To breed a mare or not? That is a big question that many people ask themselves every spring. Even though breeding is my sole purpose in having a couple of horses, I always ask myself some tough questions each year. Why should I? What is the purpose for breeding the mare? Can I afford it? Each situation is unique and I don't profess to have all the answers to everyone's breeding questions, but for me it really does boil down to some basic questions.
My two broodmares (Bitsy Pine Sun and Maker Miss Ellie) do not get bred each and every year because sometimes I don't like my own answers to those questions. For instance, if I still have a baby or two that I haven't sold yet then I probably cannot afford to re-breed them and also keep those young horses around. I have been fairly lucky in getting my babies sold but there was one year when I had no idea if a yearling filly I had was going to move or not so I elected to not breed the mare back after she foaled again the next year. As luck goes, I did sell the filly that spring but by the time I had her sold, it was too late to re-breed so Bitsy got a year off. If I hadn't sold the yearling and had her new sibling at the same time it would have been hard for me to afford everything plus space would have been an issue.
But, the number one question to ponder is why should any given mare be allowed to reproduce. In this day and age of depressed horse markets it is even more important to think seriously about having a foal. If you have a high quality mare that is already a proven producer, it makes answering that question easier. If you have a mare that is average or sub-standard quality and has not proven herself for whatever use she was intended, then breeding her may not be such a good idea in the current market environment. And, you may be able to purchase a better quality weanling for less money than breeding and raising one to weaning age.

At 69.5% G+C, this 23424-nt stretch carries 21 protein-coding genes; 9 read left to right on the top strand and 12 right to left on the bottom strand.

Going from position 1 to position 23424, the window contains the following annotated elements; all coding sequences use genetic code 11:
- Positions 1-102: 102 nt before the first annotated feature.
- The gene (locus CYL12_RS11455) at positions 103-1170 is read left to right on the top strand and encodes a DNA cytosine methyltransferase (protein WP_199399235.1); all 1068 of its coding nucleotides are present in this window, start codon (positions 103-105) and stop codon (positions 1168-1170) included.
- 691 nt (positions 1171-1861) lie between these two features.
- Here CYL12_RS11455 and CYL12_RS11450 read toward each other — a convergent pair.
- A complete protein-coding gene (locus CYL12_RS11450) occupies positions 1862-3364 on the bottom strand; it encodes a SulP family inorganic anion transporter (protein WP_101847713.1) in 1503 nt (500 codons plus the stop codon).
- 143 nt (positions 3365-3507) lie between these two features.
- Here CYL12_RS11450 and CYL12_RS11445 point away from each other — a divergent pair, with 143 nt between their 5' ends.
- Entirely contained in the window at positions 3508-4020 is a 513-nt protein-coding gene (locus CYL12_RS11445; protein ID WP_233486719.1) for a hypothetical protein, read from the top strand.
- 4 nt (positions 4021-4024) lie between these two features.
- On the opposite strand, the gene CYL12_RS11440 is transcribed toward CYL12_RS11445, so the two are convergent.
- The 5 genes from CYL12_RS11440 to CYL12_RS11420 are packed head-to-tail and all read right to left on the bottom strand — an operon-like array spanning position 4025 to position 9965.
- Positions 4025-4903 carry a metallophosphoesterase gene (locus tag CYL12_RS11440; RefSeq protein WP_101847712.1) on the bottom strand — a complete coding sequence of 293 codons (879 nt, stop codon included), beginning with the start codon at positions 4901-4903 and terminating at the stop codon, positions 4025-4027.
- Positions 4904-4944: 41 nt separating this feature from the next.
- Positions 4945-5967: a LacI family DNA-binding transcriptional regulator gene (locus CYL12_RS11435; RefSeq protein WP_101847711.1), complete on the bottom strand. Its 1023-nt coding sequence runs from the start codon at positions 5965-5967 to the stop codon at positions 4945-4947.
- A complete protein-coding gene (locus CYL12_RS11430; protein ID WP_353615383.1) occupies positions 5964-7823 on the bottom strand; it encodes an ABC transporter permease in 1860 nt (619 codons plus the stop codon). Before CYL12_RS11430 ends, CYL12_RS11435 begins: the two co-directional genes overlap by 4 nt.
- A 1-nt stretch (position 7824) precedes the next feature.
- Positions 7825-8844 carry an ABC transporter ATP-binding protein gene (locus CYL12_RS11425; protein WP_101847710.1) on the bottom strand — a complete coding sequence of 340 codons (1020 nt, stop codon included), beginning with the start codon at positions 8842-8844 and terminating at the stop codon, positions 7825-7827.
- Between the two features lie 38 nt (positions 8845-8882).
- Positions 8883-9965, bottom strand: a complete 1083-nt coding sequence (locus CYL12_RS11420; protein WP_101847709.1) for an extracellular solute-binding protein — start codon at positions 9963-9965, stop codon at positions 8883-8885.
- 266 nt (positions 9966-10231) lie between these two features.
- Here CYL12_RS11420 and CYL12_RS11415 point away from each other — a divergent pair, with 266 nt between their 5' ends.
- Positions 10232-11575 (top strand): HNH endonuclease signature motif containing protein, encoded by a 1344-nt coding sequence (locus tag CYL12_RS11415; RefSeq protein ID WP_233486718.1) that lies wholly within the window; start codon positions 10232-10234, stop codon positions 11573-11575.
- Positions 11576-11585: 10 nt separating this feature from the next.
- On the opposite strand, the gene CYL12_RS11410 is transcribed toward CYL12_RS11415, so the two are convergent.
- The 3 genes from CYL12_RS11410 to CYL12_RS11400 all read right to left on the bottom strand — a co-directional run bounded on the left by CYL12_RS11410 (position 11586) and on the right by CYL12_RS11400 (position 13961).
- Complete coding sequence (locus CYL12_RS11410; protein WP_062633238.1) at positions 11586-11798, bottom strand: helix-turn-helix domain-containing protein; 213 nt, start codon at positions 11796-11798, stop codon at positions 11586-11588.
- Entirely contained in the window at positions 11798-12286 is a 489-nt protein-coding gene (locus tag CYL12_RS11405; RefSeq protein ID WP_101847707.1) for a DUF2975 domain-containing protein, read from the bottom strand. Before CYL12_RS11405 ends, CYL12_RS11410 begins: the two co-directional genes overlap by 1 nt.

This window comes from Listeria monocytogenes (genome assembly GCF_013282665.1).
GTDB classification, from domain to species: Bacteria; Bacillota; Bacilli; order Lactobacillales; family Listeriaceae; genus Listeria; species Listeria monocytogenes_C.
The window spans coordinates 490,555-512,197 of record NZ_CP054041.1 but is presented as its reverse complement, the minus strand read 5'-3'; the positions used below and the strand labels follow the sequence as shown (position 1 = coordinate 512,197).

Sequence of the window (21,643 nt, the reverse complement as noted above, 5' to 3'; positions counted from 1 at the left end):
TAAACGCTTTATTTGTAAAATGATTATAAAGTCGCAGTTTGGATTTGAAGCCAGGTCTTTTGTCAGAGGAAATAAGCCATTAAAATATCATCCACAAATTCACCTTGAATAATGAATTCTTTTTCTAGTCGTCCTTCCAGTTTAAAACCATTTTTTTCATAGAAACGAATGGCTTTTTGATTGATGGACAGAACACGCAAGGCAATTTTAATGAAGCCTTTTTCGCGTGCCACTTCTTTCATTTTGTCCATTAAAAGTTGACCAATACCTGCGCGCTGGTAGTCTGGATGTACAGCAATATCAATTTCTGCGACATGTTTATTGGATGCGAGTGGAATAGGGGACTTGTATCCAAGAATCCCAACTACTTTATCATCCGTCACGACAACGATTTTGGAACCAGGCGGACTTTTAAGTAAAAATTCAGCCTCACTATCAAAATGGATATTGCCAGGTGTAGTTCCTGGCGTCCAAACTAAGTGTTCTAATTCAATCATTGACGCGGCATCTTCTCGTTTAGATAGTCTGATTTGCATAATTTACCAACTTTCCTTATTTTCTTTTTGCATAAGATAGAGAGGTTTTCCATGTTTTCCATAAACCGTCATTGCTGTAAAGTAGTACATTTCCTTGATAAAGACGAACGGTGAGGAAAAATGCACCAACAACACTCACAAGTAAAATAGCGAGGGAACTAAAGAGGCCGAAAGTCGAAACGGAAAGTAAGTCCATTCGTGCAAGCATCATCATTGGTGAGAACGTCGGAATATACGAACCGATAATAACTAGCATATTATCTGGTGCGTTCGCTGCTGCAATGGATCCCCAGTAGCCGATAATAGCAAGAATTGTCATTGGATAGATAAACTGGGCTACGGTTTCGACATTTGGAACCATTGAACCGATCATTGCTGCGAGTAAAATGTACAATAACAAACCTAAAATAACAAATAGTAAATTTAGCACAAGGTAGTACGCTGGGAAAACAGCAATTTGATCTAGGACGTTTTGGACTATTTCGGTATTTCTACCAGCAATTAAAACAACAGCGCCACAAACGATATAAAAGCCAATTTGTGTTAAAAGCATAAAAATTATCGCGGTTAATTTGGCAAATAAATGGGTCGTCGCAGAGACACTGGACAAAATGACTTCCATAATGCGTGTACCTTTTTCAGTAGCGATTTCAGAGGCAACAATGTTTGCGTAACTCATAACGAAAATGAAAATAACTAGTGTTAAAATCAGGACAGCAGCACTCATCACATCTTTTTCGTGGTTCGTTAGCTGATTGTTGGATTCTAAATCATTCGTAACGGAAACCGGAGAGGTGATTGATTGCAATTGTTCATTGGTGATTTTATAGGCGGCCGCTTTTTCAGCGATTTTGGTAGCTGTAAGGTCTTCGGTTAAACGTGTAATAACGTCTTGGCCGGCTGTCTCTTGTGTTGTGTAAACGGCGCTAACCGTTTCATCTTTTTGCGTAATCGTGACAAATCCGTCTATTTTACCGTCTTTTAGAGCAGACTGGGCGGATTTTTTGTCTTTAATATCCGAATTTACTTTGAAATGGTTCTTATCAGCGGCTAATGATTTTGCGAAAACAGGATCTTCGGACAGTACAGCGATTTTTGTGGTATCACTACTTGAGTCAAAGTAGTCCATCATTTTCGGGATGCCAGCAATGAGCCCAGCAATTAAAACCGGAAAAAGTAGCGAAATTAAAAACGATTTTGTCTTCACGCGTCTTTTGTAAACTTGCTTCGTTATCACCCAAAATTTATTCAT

Facilities are critical as well. Do you have a good sized foaling stall? Are your fences adequate and safe for a foal? I know alot of people like their mares to foal outside in the pasture but I put my mares in the barn every night all year round so their stalls become their "safe" place. My stalls are 12 X 12 which is the smallest I would have for foaling stalls but they are adequate. Because they are used to being in their stalls each night, they are comfortable with using them as a foaling place. It also affords me the luxury of being able to monitor the mares closely as foaling time approaches rather than worrying about finding them out in a dark pasture.
Shopping for the perfect stallion is also something to take seriously. Don't just breed to a friend's stallion or one that is "just down the road." Study the pedigree, the conformation, way of going, etc. to pick a good match for your mare. If you are unsure, visit with a professional breeder who knows the bloodlines and can assist you with finding the right stallion. Breeders who have broodmares and foals on a regular basis can be a wealth of information! And, if they are like me, visiting about horse breeding is fun!
So, ask yourself some tough questions, do your homework and make sure you are ready to have a foal around. You will know when the time and circumstances are right.